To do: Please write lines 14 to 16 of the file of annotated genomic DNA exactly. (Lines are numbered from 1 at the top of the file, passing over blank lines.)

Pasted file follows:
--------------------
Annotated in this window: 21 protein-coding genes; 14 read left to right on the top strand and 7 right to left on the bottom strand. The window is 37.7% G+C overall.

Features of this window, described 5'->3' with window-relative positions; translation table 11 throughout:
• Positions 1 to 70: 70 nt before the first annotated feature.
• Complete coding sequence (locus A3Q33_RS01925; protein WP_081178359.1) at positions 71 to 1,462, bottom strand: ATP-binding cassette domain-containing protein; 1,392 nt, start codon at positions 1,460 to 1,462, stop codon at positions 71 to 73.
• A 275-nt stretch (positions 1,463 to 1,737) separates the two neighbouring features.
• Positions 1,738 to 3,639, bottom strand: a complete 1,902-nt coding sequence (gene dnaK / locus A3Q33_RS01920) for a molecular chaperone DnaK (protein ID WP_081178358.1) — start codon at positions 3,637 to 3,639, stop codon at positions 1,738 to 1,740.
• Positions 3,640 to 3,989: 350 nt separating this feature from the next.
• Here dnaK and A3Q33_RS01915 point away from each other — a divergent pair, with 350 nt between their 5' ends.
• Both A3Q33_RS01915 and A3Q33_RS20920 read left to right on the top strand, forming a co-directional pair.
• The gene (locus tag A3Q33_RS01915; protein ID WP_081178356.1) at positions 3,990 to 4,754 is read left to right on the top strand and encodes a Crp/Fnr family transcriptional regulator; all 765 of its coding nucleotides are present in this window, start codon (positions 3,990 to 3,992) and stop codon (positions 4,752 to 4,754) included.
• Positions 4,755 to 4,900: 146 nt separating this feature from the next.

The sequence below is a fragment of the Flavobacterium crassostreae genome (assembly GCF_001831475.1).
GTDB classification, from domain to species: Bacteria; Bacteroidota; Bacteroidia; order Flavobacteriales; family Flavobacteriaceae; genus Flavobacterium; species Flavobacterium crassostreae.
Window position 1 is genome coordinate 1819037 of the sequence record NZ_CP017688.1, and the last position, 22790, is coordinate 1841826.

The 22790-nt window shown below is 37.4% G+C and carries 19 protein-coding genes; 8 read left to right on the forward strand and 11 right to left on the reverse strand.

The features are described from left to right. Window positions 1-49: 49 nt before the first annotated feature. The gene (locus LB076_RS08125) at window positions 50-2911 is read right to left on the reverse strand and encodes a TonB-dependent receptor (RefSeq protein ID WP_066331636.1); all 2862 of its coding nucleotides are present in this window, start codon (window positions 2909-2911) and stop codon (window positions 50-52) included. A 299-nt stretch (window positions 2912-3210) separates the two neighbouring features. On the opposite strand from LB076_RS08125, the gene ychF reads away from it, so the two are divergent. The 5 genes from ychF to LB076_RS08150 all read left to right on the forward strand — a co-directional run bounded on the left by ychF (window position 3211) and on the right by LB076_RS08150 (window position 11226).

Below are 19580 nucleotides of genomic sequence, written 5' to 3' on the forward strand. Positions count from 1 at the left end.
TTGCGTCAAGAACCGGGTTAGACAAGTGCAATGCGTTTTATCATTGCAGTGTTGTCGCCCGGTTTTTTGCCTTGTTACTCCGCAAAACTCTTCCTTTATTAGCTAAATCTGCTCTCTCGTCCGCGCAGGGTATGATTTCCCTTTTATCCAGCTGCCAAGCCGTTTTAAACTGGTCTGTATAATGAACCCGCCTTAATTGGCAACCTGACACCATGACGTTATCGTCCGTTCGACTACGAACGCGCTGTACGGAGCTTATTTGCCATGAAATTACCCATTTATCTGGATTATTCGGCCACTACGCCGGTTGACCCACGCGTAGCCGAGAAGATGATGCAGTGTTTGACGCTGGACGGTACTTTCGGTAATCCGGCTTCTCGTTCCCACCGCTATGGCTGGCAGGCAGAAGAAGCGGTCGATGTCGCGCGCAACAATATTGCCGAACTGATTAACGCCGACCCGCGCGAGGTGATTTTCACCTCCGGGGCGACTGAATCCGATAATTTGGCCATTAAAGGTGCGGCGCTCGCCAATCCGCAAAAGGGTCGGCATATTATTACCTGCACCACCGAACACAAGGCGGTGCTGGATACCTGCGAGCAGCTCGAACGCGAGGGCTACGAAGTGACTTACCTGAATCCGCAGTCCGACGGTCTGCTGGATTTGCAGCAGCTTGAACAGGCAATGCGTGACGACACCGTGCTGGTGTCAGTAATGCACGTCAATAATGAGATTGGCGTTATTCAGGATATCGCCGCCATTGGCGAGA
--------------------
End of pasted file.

Window position 1 is genome coordinate 1819037 of the sequence record NZ_CP017688.1, and the last position, 22790, is coordinate 1841826.

The 22790-nt window shown below is 37.4% G+C and carries 19 protein-coding genes; 8 read left to right on the forward strand and 11 right to left on the reverse strand.

The features are described from left to right. Window positions 1-49: 49 nt before the first annotated feature. The gene (locus LB076_RS08125) at window positions 50-2911 is read right to left on the reverse strand and encodes a TonB-dependent receptor (RefSeq protein ID WP_066331636.1); all 2862 of its coding nucleotides are present in this window, start codon (window positions 2909-2911) and stop codon (window positions 50-52) included. A 299-nt stretch (window positions 2912-3210) separates the two neighbouring features. On the opposite strand from LB076_RS08125, the gene ychF reads away from it, so the two are divergent. The 5 genes from ychF to LB076_RS08150 all read left to right on the forward strand — a co-directional run bounded on the left by ychF (window position 3211) and on the right by LB076_RS08150 (window position 11226).